Florida's bonefish are falling prey to pharmaceutical contaminants that find their way into the state's seagrass flats.
Florida’s seagrass flats used to be the place where anglers from around the world would congregate to catch the bonefish. However, this is no longer the case, as populations of the fish—nicknamed “grey ghosts”—have fallen by more than 50 percent over four decades.
In an article published in The Guardian, according to Dr Jennifer Rehage, a fish ecologist and associate professor at Florida International University (FIU), many anglers had said they could not find bonefish in the seagrass flats anymore.
Thus, in the last three years, she led a study and eventually discovered the culprit—pharmaceuticals.
Findings of the study
In the study, the research team sampled 93 bonefish, and discovered that practically all of the fish had traces of at least one pharmaceutical in their body, be it substances like blood pressure medications, antibiotics, opioids, antifungals. pain relievers or antidepressants, etc.
It was determined that the fish had been exposed to the pharmaceuticals through the prey they consumed or by inhalation (via the water or sediment).
On average, each bonefish had about seven pharmaceuticals in their body, with one having as many as 17. In 56 percent of the bonefish studied, the levels detected were above which we would expect negative effects, so these fish’s body and behaviour were subsequently being affected in some way.
There was evidence that pharmaceutical contamination on marine life did have negative effects mainly on the fish’s behaviour, but it could also affect their ability to reproduce and their endocrine system as well, said Elena Fabbri, a professor at the department of biological, geological and environmental sciences at Bologna University in Italy.
The bonefish’s prey were not spared either. Of the 125 prey animals in the study (like shrimp, crab, small fish, etc), all tested positive for an average of 11 pharmaceutical contaminants each.
How did the drugs end up in the fish?
Since the bonefish and their prey are obviously not self-medicating or opting to get high on the drugs, the answer lies above ground.
There are some ways pharmaceuticals can reach the waterways and oceans: through manufacturing and rainwater run-off, as well as human and livestock wastewater.
According to Rachel Silverstein, director of Miami Waterkeeper, an environmental organisation, wastewater can end up in the sea through sewage spills, discharge of treated wastewater into the ocean and malfunctioning septic tanks.
“Though most contamination is screened out at sewage treatment plants, it’s very hard to remove some of these pharmaceuticals from the water,” she said. In 2020, over several months, 800m litres (212m US gallons) of sewage was spilled into Fort Lauderdale’s waterways, enough to fill 320 swimming pools.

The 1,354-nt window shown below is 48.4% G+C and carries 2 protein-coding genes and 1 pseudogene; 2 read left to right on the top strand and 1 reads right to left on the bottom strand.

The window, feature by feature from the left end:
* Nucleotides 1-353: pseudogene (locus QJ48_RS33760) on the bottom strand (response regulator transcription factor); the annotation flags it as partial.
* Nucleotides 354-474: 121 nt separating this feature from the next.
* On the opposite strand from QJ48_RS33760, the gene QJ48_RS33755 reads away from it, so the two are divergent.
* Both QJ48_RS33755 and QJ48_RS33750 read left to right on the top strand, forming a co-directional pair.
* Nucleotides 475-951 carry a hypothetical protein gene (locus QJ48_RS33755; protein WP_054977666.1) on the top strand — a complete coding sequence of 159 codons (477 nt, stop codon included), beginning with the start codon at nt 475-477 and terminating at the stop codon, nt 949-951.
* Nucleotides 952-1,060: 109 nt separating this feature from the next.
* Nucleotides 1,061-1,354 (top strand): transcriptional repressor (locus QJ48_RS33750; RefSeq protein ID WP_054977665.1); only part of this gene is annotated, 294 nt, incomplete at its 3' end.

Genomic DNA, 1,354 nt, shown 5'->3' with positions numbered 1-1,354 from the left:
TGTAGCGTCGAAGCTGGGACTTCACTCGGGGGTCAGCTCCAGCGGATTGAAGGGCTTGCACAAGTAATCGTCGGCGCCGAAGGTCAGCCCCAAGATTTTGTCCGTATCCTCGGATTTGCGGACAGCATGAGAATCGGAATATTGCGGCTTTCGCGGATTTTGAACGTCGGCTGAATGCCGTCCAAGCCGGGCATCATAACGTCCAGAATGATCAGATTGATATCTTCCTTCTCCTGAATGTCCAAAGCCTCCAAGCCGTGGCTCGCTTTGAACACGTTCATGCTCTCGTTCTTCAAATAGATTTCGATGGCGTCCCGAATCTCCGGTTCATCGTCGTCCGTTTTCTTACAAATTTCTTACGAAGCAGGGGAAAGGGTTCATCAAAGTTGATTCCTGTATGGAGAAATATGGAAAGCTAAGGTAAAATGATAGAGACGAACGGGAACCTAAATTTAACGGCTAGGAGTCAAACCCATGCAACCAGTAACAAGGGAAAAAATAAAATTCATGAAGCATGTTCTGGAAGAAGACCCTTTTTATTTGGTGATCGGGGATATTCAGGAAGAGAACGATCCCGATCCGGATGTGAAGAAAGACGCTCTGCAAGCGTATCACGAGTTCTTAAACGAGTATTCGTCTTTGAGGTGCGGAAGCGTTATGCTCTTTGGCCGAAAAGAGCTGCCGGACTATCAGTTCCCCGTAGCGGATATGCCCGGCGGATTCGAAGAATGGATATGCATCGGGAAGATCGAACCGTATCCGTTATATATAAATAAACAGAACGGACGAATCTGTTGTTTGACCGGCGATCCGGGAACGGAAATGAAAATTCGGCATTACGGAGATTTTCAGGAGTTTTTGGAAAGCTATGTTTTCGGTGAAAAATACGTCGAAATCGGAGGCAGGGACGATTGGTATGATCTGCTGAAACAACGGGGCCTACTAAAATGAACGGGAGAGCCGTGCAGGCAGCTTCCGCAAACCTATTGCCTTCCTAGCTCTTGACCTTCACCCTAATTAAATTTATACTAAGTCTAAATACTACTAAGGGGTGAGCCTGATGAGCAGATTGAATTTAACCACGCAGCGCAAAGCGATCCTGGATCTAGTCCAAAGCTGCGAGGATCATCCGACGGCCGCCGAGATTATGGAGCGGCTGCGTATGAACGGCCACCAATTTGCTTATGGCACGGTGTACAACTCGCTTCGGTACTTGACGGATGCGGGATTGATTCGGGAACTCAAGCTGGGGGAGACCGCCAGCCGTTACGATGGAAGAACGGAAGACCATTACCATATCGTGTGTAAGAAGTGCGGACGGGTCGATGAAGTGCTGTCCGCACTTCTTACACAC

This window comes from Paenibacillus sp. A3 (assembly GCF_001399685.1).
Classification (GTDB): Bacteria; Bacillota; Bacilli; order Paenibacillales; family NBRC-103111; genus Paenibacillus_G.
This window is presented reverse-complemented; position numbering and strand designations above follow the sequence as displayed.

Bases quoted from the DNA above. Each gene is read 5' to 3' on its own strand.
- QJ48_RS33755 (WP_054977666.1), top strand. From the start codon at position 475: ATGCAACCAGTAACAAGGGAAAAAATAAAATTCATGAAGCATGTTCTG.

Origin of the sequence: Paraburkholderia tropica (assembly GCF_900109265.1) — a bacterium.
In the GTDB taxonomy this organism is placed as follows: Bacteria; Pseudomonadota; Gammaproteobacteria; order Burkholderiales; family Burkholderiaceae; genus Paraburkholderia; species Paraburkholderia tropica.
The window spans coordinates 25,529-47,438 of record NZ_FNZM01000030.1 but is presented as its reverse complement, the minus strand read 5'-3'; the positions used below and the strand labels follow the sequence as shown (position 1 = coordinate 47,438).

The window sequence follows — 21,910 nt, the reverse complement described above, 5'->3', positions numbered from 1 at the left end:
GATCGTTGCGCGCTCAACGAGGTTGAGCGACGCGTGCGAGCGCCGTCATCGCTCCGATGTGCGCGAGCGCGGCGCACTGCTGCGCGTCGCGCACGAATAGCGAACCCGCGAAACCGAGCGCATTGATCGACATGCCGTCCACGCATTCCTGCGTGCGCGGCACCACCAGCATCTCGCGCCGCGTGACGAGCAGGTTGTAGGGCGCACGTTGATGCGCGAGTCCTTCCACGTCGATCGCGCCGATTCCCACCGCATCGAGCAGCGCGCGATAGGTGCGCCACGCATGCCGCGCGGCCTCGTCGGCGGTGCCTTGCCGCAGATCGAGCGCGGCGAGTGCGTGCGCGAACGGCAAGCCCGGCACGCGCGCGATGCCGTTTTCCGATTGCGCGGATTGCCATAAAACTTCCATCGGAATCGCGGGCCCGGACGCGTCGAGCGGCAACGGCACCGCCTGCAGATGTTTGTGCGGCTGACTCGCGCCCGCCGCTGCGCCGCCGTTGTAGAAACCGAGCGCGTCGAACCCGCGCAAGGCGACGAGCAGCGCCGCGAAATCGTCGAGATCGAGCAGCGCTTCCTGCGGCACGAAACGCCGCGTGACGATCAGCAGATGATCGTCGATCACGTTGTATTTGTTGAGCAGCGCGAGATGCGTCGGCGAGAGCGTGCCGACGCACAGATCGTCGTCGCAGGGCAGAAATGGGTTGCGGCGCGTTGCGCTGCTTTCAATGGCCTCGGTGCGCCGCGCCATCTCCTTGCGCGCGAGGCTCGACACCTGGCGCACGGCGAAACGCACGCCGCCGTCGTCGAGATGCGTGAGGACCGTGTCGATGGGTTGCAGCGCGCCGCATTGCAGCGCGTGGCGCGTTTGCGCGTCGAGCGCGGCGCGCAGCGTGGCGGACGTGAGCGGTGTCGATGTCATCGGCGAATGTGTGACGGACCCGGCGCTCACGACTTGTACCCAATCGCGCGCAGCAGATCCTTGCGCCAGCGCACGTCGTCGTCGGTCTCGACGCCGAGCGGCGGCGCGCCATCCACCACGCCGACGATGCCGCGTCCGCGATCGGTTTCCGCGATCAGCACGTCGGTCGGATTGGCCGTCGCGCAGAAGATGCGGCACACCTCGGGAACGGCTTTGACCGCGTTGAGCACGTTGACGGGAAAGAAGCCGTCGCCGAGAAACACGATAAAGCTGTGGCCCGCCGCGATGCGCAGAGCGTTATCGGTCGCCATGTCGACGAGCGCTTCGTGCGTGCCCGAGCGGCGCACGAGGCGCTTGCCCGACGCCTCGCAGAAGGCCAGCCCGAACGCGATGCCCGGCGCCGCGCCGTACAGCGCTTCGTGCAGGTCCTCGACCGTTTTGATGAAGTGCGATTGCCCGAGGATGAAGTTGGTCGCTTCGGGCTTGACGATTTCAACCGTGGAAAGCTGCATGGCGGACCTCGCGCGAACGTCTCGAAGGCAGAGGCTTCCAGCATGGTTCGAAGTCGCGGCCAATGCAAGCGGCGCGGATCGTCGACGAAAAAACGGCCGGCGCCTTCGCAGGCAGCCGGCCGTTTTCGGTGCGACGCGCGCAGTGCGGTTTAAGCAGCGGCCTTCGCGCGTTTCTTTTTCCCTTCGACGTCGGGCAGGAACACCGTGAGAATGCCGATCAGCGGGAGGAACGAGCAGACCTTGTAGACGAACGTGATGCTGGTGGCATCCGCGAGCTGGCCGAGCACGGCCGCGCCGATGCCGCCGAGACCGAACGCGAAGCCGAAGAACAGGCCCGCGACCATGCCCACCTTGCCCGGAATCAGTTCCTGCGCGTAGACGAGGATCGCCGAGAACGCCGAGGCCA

Silverstein added that rising sea levels also prevented more than half of the septic tanks in Miami-Dade county from filtering waste properly. This made pharmaceutical discharge not a problem just for marine animals, but an environmental and public health hazard as well.
Ozonation, a process of adding ozone to the water, can help to remove contaminants (including pharmaceuticals and pesticides) that have been missed by traditional wastewater treatment. However, to include ozonation in their processes, it would be necessary to retrofit existing plants.
Another solution focusses on the pharmaceuticals themselves, by making them greener so that they would break down faster in the environment.
“We cannot ban these substances because we need them, but we could favour or push pharmaceutical industries to find greener alternatives,” said Fabbri.
More barriers to overcome
Presently, there are no legal limits for the control of pollution from pharmaceuticals during its manufacture, use or disposal.
And because they are not considered lethal, environment regulations generally do not take pharmaceuticals into account, said study co-author Nick Castillo, a PhD student at FIU.
In addition, much of the research into the issue of pharmaceuticals pollutants has been focussed on freshwater environments, rather than in the oceans. While there is insufficient evidence to link the bonefish's decline with pharmaceuticals, Rehage's study is one of the first studies to go into the marine coastal environments and over a large area to show that pharmaceuticals are indeed everywhere.
Fabbri reiterates that researchers should continue publishing about the subject to inform regulatory agencies about the need for regulations in the marine environment as well.